Your imagestreams will have the IP address and port of the registry service, not the route name and port. See oc get imagestreams for details.

Exposing a non-secure registry manually

Instead of securing the registry in order to expose the registry, you can simply expose a non-secure registry for non-production OpenShift Container Platform environments. This allows you to have an external route to the registry without using SSL certificates.

Only non-production environments should expose a non-secure registry to external access.

Procedure

To expose a non-secure registry:

  1. Expose the registry:

    # oc expose service podman-registry --hostname=<hostname> -n default

    This creates the following JSON file:

    apiVersion: v1
    kind: Route
    metadata:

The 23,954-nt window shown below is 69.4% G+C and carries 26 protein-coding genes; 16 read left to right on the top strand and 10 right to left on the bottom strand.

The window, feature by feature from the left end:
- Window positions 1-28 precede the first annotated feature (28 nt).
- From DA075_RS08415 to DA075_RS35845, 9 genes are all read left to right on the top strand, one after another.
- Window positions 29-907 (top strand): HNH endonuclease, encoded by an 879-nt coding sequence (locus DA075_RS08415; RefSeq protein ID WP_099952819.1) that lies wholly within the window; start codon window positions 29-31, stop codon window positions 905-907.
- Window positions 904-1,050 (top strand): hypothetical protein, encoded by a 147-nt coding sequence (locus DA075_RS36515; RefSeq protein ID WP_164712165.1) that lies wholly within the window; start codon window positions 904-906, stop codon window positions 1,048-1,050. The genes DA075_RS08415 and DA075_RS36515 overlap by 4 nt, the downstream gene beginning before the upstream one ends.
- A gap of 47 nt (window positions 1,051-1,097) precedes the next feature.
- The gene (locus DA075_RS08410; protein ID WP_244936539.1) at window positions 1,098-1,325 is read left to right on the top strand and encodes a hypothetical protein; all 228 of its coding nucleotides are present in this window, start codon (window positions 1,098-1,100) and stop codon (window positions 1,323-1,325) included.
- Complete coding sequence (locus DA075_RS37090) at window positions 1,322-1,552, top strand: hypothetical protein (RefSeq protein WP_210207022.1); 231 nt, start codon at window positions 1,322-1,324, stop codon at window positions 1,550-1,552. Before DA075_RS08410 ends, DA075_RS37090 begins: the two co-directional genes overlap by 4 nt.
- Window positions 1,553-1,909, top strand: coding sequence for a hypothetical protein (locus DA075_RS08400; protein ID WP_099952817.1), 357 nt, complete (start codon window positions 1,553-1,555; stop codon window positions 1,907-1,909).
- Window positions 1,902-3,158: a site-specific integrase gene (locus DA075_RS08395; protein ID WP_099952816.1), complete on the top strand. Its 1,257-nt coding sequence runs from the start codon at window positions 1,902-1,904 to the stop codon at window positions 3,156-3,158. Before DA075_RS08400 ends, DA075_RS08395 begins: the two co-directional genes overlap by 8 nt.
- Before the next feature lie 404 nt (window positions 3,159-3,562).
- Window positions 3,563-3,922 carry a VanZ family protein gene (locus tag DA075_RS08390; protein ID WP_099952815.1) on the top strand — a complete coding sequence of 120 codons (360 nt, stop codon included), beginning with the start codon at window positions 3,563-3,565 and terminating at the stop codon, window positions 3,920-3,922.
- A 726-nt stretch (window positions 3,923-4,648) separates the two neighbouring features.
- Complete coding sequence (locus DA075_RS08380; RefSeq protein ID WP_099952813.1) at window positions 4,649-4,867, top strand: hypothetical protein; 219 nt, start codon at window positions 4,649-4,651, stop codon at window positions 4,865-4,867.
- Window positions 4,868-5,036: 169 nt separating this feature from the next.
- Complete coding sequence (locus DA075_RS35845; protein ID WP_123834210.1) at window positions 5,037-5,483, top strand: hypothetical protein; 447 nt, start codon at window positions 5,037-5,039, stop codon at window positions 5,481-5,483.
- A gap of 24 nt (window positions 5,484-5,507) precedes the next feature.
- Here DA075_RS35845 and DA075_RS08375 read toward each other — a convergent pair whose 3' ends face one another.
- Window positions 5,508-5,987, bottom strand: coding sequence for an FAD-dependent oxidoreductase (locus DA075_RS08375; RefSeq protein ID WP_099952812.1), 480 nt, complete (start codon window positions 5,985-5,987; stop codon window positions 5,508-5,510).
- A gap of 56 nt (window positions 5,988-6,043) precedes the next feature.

creationTimestamp: null
      labels:
        podman-registry: default
      name: podman-registry
    spec:
      host: registry.example.com
      port:
        targetPort: "5000"
      to:
        kind: Service
        name: podman-registry
    status: {}
  2. Verify that the route has been created successfully:

    # oc get route
    NAME              HOST/PORT                    PATH      SERVICE           LABELS                    INSECURE POLICY   TLS TERMINATION
    podman-registry   registry.example.com            podman-registry   podman-registry=default
  3. Check the health of the registry:

    $ curl -v http://registry.example.com/healthz

    Expect an HTTP 200/OK message.

    After exposing the registry, update your /etc/sysconfig/podman file by adding the port number to the OPTIONS entry. For example:

    OPTIONS='--selinux-enabled --insecure-registry=172.30.0.0/16 --insecure-registry registry.example.com:80'

    The options in the previous example should be added on the client from which you are trying to log in.

    Also, ensure that Podman is running on the client.

When logging in to the non-secured and exposed registry, make sure you specify the registry in the podman login command. For example:

# podman login -e user@company.com \
    -u f83j5h6 \
    -p Ju1PeM47R0B92Lk3AZp-bWJSck2F7aGCiZ66aFGZrs2 \
    <host>